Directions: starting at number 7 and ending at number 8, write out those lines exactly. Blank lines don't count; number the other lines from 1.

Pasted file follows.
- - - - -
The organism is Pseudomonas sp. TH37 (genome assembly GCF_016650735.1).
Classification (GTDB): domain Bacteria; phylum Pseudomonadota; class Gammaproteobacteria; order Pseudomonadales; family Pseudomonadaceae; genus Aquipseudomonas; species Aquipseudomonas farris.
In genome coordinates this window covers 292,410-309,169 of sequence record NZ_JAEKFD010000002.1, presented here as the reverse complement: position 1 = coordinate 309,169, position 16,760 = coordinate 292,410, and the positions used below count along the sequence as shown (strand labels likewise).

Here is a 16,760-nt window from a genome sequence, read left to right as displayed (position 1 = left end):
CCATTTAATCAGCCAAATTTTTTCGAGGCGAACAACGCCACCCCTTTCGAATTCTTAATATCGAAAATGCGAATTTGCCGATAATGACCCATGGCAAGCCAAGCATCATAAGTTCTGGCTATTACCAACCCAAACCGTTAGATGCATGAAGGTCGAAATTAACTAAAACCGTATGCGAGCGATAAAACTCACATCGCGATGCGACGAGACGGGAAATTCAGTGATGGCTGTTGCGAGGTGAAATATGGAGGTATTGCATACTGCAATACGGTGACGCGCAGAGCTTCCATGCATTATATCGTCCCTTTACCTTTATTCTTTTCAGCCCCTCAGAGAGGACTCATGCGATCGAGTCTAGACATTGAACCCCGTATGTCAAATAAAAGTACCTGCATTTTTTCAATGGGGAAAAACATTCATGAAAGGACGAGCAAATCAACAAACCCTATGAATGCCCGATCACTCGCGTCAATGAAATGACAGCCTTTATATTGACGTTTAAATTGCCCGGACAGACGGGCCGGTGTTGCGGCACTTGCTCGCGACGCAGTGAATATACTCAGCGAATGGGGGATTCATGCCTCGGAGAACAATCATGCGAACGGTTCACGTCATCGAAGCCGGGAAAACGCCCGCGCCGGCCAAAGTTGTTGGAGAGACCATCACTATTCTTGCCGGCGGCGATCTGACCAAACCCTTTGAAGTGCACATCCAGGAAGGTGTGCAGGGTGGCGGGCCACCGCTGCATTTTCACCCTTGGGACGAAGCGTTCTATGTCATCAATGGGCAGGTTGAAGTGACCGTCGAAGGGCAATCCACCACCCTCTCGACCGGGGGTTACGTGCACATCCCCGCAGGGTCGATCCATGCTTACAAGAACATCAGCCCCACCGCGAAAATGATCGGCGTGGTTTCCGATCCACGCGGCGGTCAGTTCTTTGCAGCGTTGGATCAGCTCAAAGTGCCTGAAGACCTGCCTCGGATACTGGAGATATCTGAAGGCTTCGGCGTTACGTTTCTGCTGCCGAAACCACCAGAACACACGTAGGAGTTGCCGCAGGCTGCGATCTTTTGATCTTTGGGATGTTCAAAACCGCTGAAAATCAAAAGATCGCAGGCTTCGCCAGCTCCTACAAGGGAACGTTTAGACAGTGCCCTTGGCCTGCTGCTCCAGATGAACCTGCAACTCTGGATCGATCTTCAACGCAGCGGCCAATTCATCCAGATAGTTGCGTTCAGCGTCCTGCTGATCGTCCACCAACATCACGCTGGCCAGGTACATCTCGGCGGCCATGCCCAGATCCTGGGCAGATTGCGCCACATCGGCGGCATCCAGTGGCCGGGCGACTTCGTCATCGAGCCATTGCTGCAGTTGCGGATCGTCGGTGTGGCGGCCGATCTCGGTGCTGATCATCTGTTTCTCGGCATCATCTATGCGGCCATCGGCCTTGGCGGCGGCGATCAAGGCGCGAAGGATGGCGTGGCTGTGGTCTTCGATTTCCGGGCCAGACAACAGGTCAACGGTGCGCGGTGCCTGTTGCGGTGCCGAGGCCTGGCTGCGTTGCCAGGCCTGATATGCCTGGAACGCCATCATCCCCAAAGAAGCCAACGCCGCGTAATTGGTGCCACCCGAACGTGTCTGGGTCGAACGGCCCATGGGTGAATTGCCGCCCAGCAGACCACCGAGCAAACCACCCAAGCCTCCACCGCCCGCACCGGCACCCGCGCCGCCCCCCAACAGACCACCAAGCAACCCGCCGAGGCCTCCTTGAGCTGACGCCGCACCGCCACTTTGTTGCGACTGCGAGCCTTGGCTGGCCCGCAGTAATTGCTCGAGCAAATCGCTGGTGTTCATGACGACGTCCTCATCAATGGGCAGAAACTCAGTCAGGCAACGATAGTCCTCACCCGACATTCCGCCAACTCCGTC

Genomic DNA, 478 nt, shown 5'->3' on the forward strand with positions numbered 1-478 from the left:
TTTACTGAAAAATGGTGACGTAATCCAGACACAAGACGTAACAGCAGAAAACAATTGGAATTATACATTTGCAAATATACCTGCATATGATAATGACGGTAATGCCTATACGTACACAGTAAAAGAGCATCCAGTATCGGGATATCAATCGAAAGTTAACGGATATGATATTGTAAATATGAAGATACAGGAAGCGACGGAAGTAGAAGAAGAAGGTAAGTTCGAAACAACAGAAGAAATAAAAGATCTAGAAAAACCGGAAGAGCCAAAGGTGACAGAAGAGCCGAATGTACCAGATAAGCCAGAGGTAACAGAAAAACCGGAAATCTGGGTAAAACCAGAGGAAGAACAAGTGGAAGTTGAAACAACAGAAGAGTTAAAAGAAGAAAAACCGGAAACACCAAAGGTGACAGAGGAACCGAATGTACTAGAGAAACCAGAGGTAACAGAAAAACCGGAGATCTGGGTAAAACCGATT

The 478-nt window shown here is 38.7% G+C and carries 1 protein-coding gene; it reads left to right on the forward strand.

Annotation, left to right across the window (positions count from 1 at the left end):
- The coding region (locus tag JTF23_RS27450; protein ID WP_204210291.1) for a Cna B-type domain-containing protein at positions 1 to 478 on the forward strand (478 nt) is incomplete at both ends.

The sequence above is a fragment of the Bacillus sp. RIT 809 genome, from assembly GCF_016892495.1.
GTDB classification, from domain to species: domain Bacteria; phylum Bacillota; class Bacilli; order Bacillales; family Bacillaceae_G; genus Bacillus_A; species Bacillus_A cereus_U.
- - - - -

TTTACTGAAAAATGGTGACGTAATCCAGACACAAGACGTAACAGCAGAAAACAATTGGAATTATACATTTGCAAATATACCTGCATATGATAATGACGGTAATGCCTATACGTACACAGTAAAAGAGCATCCAGTATCGGGATATCAATCGAAAGTTAACGGATATGATATTGTAAATATGAAGATACAGGAAGCGACGGAAGTAGAAGAAGAAGGTAAGTTCGAAACAACAGAAGAAATAAAAGATCTAGAAAAACCGGAAGAGCCAAAGGTGACAGAAGAGCCGAATGTACCAGATAAGCCAGAGGTAACAGAAAAACCGGAAATCTGGGTAAAACCAGAGGAAGAACAAGTGGAAGTTGAAACAACAGAAGAGTTAAAAGAAGAAAAACCGGAAACACCAAAGGTGACAGAGGAACCGAATGTACTAGAGAAACCAGAGGTAACAGAAAAACCGGAGATCTGGGTAAAACCGATT

The 478-nt window shown here is 38.7% G+C and carries 1 protein-coding gene; it reads left to right on the forward strand.